Thursday, April 10
The victor of the news war has been the internet
Natasha Walter, The Independent, 10 April 2003
This war has brought home to so many of us that, although we live in a world with an endless deluge of information, that doesn't necessarily make us feel well informed. There are ever more urgent column inches to read and harrowing images to look at, but a sense persists that this war is being fought in places very distant from us, among people who cannot communicate freely with us and within corridors of power where we cannot go.
Although most people rely on television news for a rolling update of the situation, who hasn't felt impatient with the way that bulletins are being presented?
... Certainly, if you've been using the internet during this war, you will know that there have been a couple of places where you could feel almost close to the hearts and minds of civilians in the country that we are invading. The famous Baghdad blogger, who wrote under the name Salam Pax, gave readers a better insight into what the bombs falling on Baghdad looked like to Baghdadis than any Western reporter. "As one of the buildings I really love went up in a huge explosion," he wrote early on in the war, "I was close to tears."
And you can always find places on the internet that give you a version of the facts that is rather different from the one preferred by mainstream British and American media. Take the recent deaths of journalists in Baghdad. Despite some heroically dissenting voices, such as that of Robert Fisk, ... ... mainstream media outlets in Britain and the US agreed that simple errors sent missiles flying into the Palestine Hotel, killing Taras Protsyuk of Reuters and the Spanish correspondent Jose Couso; and into the headquarters of al-Jazeera, killing their chief correspondent Tariq Ayoub.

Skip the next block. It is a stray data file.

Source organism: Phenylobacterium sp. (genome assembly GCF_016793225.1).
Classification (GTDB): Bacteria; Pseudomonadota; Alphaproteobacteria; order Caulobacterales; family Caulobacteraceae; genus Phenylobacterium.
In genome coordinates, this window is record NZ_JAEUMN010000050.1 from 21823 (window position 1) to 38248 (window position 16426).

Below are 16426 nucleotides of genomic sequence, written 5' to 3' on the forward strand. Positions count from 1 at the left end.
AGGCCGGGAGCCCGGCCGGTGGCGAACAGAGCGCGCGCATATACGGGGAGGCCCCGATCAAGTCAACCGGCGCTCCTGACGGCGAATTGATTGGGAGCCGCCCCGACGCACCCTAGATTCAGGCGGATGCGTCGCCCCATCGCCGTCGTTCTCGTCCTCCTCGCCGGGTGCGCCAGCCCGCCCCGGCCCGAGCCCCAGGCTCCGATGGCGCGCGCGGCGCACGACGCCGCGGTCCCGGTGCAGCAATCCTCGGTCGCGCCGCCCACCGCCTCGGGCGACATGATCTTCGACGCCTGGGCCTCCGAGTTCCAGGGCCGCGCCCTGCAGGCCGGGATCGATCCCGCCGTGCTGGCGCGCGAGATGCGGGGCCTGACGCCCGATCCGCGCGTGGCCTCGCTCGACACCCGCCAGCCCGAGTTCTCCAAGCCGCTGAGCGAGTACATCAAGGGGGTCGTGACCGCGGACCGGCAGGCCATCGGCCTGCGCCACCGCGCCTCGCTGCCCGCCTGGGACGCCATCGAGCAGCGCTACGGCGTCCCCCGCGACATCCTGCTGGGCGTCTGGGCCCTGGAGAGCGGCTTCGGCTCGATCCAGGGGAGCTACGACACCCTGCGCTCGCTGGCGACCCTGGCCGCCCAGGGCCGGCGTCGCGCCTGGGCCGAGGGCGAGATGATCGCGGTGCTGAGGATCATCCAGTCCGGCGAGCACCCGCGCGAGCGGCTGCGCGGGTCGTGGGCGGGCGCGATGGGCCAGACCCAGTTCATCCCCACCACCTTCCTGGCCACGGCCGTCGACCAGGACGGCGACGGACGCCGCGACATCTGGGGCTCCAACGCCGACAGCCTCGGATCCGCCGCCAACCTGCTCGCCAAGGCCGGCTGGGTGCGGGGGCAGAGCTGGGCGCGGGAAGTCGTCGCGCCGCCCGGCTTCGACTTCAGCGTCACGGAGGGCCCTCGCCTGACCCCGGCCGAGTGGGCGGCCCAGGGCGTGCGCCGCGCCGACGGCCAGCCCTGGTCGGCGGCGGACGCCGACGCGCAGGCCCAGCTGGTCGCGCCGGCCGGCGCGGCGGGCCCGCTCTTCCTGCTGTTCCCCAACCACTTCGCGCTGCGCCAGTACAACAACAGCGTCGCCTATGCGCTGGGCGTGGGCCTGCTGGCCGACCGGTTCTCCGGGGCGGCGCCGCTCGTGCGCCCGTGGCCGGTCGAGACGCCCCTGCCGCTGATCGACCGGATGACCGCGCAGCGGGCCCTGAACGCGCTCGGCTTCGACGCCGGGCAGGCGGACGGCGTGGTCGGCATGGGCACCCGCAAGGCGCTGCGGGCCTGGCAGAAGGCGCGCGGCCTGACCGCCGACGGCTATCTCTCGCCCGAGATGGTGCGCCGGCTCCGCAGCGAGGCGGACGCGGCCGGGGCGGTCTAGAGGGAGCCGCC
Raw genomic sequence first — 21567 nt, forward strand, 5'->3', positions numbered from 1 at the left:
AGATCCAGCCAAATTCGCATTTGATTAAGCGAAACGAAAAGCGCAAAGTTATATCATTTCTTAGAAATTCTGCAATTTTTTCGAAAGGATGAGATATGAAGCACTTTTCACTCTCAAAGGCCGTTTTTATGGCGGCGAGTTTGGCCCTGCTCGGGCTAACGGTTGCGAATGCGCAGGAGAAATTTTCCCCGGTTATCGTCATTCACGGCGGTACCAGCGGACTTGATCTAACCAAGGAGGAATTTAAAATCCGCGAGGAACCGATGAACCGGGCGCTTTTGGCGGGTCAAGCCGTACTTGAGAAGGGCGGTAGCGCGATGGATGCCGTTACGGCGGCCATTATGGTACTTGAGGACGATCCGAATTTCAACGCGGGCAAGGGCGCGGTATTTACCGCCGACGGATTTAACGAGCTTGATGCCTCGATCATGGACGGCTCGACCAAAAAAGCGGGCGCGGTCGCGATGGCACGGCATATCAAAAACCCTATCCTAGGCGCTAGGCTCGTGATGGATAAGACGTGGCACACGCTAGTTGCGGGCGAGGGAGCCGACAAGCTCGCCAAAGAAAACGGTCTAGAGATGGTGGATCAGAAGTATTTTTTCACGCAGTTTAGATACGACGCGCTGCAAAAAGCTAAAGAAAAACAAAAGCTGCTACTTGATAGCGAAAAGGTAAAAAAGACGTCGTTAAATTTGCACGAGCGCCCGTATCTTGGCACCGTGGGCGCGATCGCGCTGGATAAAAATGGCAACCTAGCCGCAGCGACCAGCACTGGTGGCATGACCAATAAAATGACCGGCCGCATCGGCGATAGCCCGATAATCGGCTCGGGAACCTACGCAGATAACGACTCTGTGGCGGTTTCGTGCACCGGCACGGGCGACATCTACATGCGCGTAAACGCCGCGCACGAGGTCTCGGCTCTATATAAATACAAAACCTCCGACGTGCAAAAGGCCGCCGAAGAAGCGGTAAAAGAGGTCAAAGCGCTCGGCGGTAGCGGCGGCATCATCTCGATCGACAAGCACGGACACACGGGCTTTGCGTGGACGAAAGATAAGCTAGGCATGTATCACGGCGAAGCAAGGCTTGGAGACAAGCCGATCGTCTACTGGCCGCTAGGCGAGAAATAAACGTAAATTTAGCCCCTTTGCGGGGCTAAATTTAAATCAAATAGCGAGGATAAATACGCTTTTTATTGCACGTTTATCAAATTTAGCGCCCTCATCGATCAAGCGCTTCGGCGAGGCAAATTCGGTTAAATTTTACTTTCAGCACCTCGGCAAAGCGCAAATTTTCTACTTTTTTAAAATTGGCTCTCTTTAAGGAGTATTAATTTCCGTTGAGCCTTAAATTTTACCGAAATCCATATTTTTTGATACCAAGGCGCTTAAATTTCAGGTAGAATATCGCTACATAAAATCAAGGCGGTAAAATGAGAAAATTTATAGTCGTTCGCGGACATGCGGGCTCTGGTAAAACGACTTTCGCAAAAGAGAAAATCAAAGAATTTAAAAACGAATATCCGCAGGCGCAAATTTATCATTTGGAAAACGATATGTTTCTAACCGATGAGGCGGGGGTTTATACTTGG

... ... But if you are flipping through internet sites, you can run through a whole gamut of other opinion. You can visit crazy sites for conspiracy theorists, to read those who believe that the shells that killed the journalists must, in fact, have been fired by Iraqis, since the Americans would never, could never, have done such a thing deliberately or in error.
... But at its best, what the internet is good at is providing a channel of international communication between people rather than governments. The anti-globalisation movement has been harnessing that facility for years, and the international flavour of the great protests against the war back in February would have been impossible without co-ordination through the internet.
Whatever its shortcomings, however hopelessly unreliable it can seem when you're trawling through it, during this war the internet has also shown us the overwhelming desire that so many people have to communicate, across all sorts of geographical and political divides. We shouldn't overestimate how far that desire is being met – since the internet is only useful to those who have access to the kind of technology that is beyond the reach of most people.
But at their best, parts of the internet remind us of the ideal expressed by the Israeli man who hosted a copy of the Baghdad blogger's diary: "I'm Israeli, but I don't think it's weird that I'm mirroring an Iraqi guy's blog.
We're all people, you know, we're not --robots programmed with the official policies of our countries.
Details Given on Contract Halliburton Was Awarded
Elizabeth Becker, New York Times, April 11, 2003
WASHINGTON, April 10 — The Pentagon contract given without competition to a Halliburton subsidiary to fight oil well fires in Iraq is worth as much as $7 billion over two years, according to a letter from the Army Corps of Engineers that was released today.
The contract also allows Kellogg Brown & Root, the Halliburton subsidiary, to earn as much as 7 percent profit. That could amount to $490 million. [...]